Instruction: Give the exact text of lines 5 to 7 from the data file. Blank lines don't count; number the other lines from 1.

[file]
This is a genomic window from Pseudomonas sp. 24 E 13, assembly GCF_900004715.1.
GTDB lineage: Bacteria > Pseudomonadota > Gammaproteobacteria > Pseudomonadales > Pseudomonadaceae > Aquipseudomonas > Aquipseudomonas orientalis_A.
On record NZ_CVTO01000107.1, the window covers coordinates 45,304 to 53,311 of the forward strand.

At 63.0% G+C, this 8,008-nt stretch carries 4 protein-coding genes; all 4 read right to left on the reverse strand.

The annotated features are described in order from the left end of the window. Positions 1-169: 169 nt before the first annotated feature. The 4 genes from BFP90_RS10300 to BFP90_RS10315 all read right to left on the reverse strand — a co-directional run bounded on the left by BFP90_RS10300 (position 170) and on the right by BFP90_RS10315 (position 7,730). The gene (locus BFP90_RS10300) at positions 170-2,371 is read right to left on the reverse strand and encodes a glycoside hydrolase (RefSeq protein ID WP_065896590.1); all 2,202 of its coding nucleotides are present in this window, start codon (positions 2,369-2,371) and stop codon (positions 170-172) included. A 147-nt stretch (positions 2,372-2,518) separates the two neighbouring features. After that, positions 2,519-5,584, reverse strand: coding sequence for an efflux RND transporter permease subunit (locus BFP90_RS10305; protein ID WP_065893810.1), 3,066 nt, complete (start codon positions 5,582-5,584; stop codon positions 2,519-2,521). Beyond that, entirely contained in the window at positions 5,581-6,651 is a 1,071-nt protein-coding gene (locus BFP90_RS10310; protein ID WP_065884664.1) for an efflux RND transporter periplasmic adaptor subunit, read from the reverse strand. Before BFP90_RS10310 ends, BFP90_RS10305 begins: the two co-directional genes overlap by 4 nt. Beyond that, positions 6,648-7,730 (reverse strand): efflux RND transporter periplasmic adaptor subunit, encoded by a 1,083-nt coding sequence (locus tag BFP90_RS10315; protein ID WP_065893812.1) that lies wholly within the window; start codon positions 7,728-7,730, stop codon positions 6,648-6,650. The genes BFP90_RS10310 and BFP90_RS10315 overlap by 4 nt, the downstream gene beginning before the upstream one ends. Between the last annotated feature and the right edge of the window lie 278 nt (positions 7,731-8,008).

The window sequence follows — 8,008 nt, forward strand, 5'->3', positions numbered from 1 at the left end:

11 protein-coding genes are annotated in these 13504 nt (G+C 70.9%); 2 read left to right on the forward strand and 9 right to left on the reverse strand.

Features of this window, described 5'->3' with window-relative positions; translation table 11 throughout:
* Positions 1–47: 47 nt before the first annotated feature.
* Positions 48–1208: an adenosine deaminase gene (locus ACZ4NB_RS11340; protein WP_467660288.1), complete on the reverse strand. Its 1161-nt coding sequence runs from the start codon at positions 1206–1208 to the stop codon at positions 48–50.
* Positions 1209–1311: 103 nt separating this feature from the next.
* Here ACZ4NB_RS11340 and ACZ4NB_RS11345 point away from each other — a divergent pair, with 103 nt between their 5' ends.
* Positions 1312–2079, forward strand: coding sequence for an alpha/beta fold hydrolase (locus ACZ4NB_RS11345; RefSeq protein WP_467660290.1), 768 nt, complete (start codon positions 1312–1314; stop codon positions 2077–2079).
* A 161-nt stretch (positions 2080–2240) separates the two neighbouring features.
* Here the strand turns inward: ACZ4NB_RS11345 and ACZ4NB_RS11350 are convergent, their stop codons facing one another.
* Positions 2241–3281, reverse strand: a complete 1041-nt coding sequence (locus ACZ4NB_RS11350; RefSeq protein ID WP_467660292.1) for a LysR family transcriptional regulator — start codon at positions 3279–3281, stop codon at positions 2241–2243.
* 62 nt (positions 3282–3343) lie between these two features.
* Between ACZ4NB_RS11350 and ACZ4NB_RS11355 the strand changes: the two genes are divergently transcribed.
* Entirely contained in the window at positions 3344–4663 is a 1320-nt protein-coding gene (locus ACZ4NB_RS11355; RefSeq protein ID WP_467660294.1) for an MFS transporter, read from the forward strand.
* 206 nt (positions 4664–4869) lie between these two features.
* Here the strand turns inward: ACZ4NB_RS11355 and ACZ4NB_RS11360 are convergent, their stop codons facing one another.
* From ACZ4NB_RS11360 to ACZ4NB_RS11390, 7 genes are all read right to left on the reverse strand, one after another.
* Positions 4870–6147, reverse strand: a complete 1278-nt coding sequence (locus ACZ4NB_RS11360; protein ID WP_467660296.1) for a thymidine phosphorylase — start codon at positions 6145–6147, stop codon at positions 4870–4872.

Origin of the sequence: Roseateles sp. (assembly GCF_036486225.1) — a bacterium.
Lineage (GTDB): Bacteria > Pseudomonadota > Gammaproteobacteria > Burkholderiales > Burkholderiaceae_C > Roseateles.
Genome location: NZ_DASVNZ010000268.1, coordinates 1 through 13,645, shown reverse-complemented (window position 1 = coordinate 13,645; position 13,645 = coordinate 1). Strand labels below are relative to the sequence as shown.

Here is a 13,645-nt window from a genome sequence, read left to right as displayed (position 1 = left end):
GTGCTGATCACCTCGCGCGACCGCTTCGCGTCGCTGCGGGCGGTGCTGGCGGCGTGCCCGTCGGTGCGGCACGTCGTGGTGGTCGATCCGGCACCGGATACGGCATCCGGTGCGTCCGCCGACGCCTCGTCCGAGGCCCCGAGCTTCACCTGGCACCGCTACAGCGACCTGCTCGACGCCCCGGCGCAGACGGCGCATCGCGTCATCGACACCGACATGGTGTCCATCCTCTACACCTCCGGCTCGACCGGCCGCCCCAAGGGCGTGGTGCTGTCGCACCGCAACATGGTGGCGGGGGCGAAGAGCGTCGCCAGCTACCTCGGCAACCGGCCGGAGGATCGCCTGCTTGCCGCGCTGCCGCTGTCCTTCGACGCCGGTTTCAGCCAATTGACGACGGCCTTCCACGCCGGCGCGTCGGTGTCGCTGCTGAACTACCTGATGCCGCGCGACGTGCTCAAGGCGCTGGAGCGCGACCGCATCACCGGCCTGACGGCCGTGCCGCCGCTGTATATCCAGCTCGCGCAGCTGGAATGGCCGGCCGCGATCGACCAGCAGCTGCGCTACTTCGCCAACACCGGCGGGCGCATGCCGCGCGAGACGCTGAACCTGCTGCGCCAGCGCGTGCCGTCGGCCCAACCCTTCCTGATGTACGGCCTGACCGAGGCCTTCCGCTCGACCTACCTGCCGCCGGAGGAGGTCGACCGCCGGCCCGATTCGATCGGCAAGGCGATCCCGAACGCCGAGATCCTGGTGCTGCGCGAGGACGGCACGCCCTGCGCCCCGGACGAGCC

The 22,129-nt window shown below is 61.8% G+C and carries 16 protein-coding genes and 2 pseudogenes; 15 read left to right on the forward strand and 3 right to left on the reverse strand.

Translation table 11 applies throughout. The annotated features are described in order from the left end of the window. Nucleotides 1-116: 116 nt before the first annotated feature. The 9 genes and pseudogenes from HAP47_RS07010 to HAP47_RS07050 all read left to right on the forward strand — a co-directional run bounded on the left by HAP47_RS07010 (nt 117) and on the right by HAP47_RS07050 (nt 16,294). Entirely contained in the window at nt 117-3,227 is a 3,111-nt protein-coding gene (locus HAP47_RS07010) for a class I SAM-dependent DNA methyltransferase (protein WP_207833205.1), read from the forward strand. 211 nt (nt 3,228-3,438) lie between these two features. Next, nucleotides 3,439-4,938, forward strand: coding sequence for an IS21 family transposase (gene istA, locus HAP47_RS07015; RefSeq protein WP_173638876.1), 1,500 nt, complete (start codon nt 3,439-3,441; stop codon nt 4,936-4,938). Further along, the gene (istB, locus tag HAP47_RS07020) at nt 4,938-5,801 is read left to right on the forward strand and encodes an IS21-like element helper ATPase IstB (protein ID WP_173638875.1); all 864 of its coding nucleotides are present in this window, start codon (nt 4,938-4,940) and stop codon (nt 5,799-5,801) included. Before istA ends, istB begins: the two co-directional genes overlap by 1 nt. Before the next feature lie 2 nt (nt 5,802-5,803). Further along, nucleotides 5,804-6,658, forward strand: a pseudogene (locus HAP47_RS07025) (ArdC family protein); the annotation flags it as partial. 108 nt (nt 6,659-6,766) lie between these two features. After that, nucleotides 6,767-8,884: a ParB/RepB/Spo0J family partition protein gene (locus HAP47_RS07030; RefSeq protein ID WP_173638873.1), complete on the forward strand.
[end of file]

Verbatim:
The annotated features are described in order from the left end of the window. Positions 1-169: 169 nt before the first annotated feature. The 4 genes from BFP90_RS10300 to BFP90_RS10315 all read right to left on the reverse strand — a co-directional run bounded on the left by BFP90_RS10300 (position 170) and on the right by BFP90_RS10315 (position 7,730). The gene (locus BFP90_RS10300) at positions 170-2,371 is read right to left on the reverse strand and encodes a glycoside hydrolase (RefSeq protein ID WP_065896590.1); all 2,202 of its coding nucleotides are present in this window, start codon (positions 2,369-2,371) and stop codon (positions 170-172) included. A 147-nt stretch (positions 2,372-2,518) separates the two neighbouring features. After that, positions 2,519-5,584, reverse strand: coding sequence for an efflux RND transporter permease subunit (locus BFP90_RS10305; protein ID WP_065893810.1), 3,066 nt, complete (start codon positions 5,582-5,584; stop codon positions 2,519-2,521). Beyond that, entirely contained in the window at positions 5,581-6,651 is a 1,071-nt protein-coding gene (locus BFP90_RS10310; protein ID WP_065884664.1) for an efflux RND transporter periplasmic adaptor subunit, read from the reverse strand. Before BFP90_RS10310 ends, BFP90_RS10305 begins: the two co-directional genes overlap by 4 nt. Beyond that, positions 6,648-7,730 (reverse strand): efflux RND transporter periplasmic adaptor subunit, encoded by a 1,083-nt coding sequence (locus tag BFP90_RS10315; protein ID WP_065893812.1) that lies wholly within the window; start codon positions 7,728-7,730, stop codon positions 6,648-6,650. The genes BFP90_RS10310 and BFP90_RS10315 overlap by 4 nt, the downstream gene beginning before the upstream one ends. Between the last annotated feature and the right edge of the window lie 278 nt (positions 7,731-8,008).

The window sequence follows — 8,008 nt, forward strand, 5'->3', positions numbered from 1 at the left end:

11 protein-coding genes are annotated in these 13504 nt (G+C 70.9%); 2 read left to right on the forward strand and 9 right to left on the reverse strand.